High Court asks Amona residents to commit to peaceful evacuation
Court sets condition as it deliberates state's request to postpone the evacuation of the illegal outpost by 45 days so alternative housing can be set up for them; 'To remove any doubt, the residents of Amona are asked to declare in unequivocal language that they agree and commit, all as one, to a peaceful evacuation and without conflict or resistance.'
The High Court of Justice asked the representatives of Amona on Wednesday evening to file a document by 10am Thursday in which they unequivocally commit to a peaceful evacuation of the outpost.
The High Court is currently deliberating on the state's request to extend the deadline for the illegal outpost's evacuation by 45 days in an effort to implement the willing evacuation compromise reached with the residents.
"To remove any doubt, the respondents—the residents of Amona—are asked to declare in unequivocal language that they agree and commit, all as one, to a peaceful evacuation and without conflict or resistance," the judges wrote.
But on the mountain near Amona, the tractors did not wait for the High Court's decision and began preparing the nearby Plot 38 that, according to the compromise deal, will house 24 homes.
The Israel Civil Administration stopped the works several hours after they began.
The Mateh Binyamin Regional Council said that "the plot is under the council's ownership for the next eight months. The council has the right to work on it and is conducting agricultural activity on the land."
Meanwhile, the Palestinian land owners on whose property Amona was built filed their objections to the state's request to postpone the evacuation.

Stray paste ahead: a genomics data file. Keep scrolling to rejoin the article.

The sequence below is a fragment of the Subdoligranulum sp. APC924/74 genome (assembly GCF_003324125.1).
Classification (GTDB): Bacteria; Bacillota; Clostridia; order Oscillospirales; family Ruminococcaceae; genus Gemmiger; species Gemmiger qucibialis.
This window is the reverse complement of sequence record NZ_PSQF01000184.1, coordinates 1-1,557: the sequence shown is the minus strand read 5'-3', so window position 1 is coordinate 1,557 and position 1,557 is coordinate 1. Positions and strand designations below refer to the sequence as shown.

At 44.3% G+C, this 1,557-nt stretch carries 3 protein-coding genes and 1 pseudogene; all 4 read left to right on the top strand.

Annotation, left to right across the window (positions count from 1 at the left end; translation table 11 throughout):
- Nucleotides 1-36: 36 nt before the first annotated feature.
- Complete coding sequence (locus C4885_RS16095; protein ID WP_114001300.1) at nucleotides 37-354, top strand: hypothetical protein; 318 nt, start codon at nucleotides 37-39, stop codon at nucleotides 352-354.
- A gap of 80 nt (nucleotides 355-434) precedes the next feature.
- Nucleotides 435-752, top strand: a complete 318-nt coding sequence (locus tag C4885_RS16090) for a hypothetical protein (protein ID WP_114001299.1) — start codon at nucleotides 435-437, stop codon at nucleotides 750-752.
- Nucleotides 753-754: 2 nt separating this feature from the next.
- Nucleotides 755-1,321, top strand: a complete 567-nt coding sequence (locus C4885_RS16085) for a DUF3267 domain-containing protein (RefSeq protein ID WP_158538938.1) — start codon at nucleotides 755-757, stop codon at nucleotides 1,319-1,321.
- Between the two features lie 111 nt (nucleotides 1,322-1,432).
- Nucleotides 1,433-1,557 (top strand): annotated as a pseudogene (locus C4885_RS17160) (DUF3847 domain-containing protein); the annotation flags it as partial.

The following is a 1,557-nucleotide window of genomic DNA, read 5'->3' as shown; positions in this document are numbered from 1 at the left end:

"This request to postpone the evacuation—which was filed four days before the deadline set in the ruling, and after the state had two years to carry it out—is a new record in the disintegration of even the appearance of maintaining values like the rule of law, equality, protection of property rights, and fairness," said the Palestinian land owners' response, filed with the help of the legal NGO Yesh Din.
Yesh Din’s representatives claimed that granting an extension to the evacuation deadline would be akin to surrendering to the threats made by the Amona residents.
"One can only imagine how would the state respond if a common citizen—who does not have the connections and political backing the residents of Amona enjoy—threatened the authorities with resistance to the execution of a court ruling," the NGO wrote.
"In fact, there is no need to imagine. Israel has been scarred by difficult evacuations of poor citizens who, for financial reasons, have been issued with evacuation orders—in Kfar Shalem and Giv'at Amal (both neighborhoods in Tel Aviv), in the Bedouin village Al-Araqeeb in the Negev, and of course in the Palestinian sector in the West Bank."
Yesh Din and the Palestinian land owners also attacked the compromise agreement itself. "The state is planning on committing a blatant violation of trust by stealing private lands that belong to Palestinians and giving them to those who have already proven they would apply any means necessary to invade others' lands, refuse to leave, and even threaten in making it difficult to carry our judicial orders," they wrote. "It's hard to think of a more brutal violation of trust. This is a completely immoral and illegal act."